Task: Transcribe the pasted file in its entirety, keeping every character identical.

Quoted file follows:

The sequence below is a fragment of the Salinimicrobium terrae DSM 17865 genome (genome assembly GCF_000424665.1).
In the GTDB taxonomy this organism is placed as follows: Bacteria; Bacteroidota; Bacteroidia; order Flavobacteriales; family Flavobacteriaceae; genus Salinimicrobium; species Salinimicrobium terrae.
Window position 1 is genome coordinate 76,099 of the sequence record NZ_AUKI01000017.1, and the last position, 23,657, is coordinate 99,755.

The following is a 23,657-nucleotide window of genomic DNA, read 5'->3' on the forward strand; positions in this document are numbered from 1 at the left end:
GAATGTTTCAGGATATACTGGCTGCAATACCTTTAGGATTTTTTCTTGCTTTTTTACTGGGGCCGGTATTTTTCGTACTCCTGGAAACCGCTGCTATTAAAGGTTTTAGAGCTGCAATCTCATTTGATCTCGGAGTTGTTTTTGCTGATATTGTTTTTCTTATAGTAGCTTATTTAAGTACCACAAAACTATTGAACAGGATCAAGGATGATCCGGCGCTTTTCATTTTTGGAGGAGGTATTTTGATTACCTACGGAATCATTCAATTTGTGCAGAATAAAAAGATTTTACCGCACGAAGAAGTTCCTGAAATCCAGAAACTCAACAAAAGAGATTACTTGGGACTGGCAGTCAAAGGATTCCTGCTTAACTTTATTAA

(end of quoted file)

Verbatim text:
The sequence below is a fragment of the Salinimicrobium terrae DSM 17865 genome (genome assembly GCF_000424665.1).
In the GTDB taxonomy this organism is placed as follows: Bacteria; Bacteroidota; Bacteroidia; order Flavobacteriales; family Flavobacteriaceae; genus Salinimicrobium; species Salinimicrobium terrae.
Window position 1 is genome coordinate 76,099 of the sequence record NZ_AUKI01000017.1, and the last position, 23,657, is coordinate 99,755.

The following is a 23,657-nucleotide window of genomic DNA, read 5'->3' on the forward strand; positions in this document are numbered from 1 at the left end:
GAATGTTTCAGGATATACTGGCTGCAATACCTTTAGGATTTTTTCTTGCTTTTTTACTGGGGCCGGTATTTTTCGTACTCCTGGAAACCGCTGCTATTAAAGGTTTTAGAGCTGCAATCTCATTTGATCTCGGAGTTGTTTTTGCTGATATTGTTTTTCTTATAGTAGCTTATTTAAGTACCACAAAACTATTGAACAGGATCAAGGATGATCCGGCGCTTTTCATTTTTGGAGGAGGTATTTTGATTACCTACGGAATCATTCAATTTGTGCAGAATAAAAAGATTTTACCGCACGAAGAAGTTCCTGAAATCCAGAAACTCAACAAAAGAGATTACTTGGGACTGGCAGTCAAAGGATTCCTGCTTAACTTTATTAA